Time to counter foreign disinformation


Fifteen years ago, the idea that foreign disinformation might be a problem for European countries seemed ludicrous, note columnist Anne Applebaum and Edward Lucas, a senior editor at the Economist. Free media looked as triumphant as free markets; Western television and newspapers had comfortable funding and big audiences. But the business model that once supported media across the continent, indeed all across the West, no longer works, they write for The Washington Post:

At the same time, authoritarian regimes, led by Russia but closely followed by China, have begun investing heavily in the production of alternatives. Because national media is often weak, it has become far easier for channels such as RT (formerly Russia Today) and Sputnik (a Russian “news” agency) to establish credibility in smaller European markets. But even in larger countries, the Russian use of social media as well as a huge range of online vehicles — “news” websites, information portals, trolls — are beginning to have an impact.

There have been broader attempts to tackle the problem, they observe:

The European Endowment for Democracy (a much smaller counterpart to the National Endowment for Democracy) has carried out a comprehensive analysis of the Russian-language media, its reach and its impact. The European External Action Service, the E.U.’s foreign-policy arm, compiles weekly disinformation bulletins, tracking the activities of the Kremlin’s myth-makers.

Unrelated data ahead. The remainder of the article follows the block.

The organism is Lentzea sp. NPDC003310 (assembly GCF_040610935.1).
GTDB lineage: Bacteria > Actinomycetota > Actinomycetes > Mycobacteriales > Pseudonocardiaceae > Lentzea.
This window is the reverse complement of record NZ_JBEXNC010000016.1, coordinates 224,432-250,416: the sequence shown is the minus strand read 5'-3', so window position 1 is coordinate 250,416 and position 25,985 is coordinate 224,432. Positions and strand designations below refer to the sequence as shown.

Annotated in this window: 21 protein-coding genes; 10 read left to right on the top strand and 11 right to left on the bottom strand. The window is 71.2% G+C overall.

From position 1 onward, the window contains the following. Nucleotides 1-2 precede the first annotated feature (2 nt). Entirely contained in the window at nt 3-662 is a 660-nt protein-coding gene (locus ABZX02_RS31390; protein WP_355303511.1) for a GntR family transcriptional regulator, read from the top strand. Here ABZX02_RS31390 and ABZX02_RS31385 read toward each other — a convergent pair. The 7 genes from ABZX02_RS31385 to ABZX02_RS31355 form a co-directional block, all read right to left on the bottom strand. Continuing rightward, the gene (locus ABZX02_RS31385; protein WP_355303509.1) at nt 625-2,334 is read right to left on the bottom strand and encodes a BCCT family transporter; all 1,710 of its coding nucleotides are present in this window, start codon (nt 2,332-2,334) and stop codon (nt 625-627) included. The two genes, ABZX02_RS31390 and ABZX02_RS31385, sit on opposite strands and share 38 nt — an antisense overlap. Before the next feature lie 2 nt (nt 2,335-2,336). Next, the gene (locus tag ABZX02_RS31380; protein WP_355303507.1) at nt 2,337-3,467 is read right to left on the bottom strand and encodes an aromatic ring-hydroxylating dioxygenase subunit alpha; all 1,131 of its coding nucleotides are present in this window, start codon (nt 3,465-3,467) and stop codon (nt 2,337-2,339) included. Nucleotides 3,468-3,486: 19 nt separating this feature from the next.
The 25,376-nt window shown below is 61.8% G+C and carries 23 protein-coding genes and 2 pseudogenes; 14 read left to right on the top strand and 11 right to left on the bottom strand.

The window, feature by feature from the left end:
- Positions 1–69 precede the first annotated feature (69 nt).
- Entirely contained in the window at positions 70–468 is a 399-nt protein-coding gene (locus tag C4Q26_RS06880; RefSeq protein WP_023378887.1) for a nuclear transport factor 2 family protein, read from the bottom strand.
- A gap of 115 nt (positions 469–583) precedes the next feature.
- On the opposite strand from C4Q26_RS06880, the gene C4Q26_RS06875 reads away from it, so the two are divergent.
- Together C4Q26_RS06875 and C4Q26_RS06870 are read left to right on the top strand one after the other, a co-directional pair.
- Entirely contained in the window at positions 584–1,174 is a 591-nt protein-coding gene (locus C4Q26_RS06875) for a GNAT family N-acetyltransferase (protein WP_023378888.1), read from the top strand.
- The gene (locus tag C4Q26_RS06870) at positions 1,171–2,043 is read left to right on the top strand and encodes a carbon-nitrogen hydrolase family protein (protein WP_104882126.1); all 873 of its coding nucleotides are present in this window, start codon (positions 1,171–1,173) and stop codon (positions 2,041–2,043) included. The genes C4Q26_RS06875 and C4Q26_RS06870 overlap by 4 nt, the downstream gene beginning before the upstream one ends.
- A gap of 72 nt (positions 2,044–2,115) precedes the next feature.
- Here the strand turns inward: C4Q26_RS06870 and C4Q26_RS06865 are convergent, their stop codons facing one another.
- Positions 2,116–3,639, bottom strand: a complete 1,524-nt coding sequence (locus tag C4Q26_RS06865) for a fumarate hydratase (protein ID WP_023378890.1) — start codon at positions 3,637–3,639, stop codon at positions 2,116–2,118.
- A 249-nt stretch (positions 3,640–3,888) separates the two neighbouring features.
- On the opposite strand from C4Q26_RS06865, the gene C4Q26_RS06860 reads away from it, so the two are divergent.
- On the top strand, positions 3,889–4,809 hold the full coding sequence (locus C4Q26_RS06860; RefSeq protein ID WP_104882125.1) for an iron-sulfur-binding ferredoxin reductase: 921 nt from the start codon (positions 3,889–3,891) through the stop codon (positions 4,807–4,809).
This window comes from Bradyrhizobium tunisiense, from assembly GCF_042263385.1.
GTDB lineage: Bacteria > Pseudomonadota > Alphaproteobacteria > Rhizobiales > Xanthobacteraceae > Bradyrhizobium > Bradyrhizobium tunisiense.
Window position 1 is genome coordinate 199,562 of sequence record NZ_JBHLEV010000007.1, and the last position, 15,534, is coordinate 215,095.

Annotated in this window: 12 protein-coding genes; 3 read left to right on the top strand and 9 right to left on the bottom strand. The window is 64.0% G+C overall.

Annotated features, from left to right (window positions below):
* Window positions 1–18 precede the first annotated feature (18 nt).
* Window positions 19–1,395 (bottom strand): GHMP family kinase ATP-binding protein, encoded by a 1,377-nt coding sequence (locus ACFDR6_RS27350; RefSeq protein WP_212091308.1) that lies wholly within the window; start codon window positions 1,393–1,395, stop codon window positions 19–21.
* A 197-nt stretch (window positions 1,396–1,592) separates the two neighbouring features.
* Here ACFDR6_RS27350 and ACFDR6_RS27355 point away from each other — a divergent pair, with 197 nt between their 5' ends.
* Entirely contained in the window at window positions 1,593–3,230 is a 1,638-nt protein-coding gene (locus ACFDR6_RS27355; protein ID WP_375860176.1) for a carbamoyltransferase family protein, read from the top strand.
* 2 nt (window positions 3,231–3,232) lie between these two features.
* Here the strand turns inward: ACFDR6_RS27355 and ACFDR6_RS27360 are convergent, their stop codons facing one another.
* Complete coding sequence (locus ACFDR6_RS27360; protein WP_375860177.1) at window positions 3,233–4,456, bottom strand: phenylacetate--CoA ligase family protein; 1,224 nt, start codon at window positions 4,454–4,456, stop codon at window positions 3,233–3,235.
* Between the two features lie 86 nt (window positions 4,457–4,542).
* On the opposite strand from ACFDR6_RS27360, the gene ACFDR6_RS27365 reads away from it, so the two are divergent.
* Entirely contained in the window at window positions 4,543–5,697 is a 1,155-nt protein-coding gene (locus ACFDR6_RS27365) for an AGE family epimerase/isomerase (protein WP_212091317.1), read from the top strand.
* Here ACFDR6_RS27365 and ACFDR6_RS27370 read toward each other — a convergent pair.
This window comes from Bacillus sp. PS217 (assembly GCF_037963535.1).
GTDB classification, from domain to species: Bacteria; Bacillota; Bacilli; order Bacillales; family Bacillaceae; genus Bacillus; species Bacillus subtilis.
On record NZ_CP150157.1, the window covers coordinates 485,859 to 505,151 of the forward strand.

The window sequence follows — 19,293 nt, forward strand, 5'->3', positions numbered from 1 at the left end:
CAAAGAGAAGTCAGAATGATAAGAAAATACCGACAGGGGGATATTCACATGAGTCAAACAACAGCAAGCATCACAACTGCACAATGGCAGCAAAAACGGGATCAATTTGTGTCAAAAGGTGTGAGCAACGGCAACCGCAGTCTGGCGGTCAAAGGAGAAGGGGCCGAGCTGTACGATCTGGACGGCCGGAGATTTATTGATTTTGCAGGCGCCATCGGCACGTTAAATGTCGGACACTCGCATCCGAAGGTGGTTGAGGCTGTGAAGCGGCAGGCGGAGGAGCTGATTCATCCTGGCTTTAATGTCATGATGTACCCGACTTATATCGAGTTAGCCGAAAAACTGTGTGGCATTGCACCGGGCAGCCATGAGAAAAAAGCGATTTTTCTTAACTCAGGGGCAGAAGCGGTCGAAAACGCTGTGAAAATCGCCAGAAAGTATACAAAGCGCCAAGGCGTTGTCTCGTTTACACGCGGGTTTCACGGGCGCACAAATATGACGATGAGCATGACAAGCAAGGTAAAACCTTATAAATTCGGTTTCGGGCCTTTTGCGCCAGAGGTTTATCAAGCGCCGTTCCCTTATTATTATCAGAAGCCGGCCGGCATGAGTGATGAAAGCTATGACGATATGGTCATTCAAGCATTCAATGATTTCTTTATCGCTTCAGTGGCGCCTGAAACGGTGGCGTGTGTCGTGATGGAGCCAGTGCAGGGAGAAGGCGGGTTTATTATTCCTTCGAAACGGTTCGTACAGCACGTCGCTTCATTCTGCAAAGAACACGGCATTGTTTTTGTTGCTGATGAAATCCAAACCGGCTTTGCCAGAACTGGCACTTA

But so far, the United States has failed to invest seriously in understanding or pushing back against this problem. There is no modern equivalent to the U.S. Information Agency, an organization dedicated to coping with Soviet propaganda and disinformation during the Cold War. Although there has been some extra funding for U.S.-backed foreign broadcasters such as Radio Free Europe/Radio Liberty , they cannot provide a complete response.

Applebaum and Lucas are this week launching a counter-disinformation initiative at the Center for European Policy Analysis, where they are, respectively, senior vice president and senior adjunct fellow.


Print Friendly, PDF & Email